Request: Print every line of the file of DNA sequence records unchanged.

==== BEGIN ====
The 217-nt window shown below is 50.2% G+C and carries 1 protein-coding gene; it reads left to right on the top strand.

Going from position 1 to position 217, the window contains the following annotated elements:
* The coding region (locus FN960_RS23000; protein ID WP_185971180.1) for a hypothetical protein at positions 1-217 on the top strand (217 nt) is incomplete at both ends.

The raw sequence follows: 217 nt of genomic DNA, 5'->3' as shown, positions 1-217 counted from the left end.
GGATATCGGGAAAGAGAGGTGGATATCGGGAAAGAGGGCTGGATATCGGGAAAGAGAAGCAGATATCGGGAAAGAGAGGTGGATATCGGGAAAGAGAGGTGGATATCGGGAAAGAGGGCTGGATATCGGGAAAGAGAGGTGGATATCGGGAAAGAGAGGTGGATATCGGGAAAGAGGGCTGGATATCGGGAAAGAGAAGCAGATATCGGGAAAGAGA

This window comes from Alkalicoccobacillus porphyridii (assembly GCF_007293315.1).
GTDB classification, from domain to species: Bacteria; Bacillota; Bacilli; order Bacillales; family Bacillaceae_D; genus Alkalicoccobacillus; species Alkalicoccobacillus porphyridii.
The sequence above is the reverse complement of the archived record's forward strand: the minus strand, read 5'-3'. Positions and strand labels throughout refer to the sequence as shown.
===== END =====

The 217-nt window shown below is 50.2% G+C and carries 1 protein-coding gene; it reads left to right on the top strand.

Going from position 1 to position 217, the window contains the following annotated elements:
* The coding region (locus FN960_RS23000; protein ID WP_185971180.1) for a hypothetical protein at positions 1-217 on the top strand (217 nt) is incomplete at both ends.

The raw sequence follows: 217 nt of genomic DNA, 5'->3' as shown, positions 1-217 counted from the left end.
GGATATCGGGAAAGAGAGGTGGATATCGGGAAAGAGGGCTGGATATCGGGAAAGAGAAGCAGATATCGGGAAAGAGAGGTGGATATCGGGAAAGAGAGGTGGATATCGGGAAAGAGGGCTGGATATCGGGAAAGAGAGGTGGATATCGGGAAAGAGAGGTGGATATCGGGAAAGAGGGCTGGATATCGGGAAAGAGAAGCAGATATCGGGAAAGAGA

This window comes from Alkalicoccobacillus porphyridii (assembly GCF_007293315.1).
GTDB classification, from domain to species: Bacteria; Bacillota; Bacilli; order Bacillales; family Bacillaceae_D; genus Alkalicoccobacillus; species Alkalicoccobacillus porphyridii.
The sequence above is the reverse complement of the archived record's forward strand: the minus strand, read 5'-3'. Positions and strand labels throughout refer to the sequence as shown.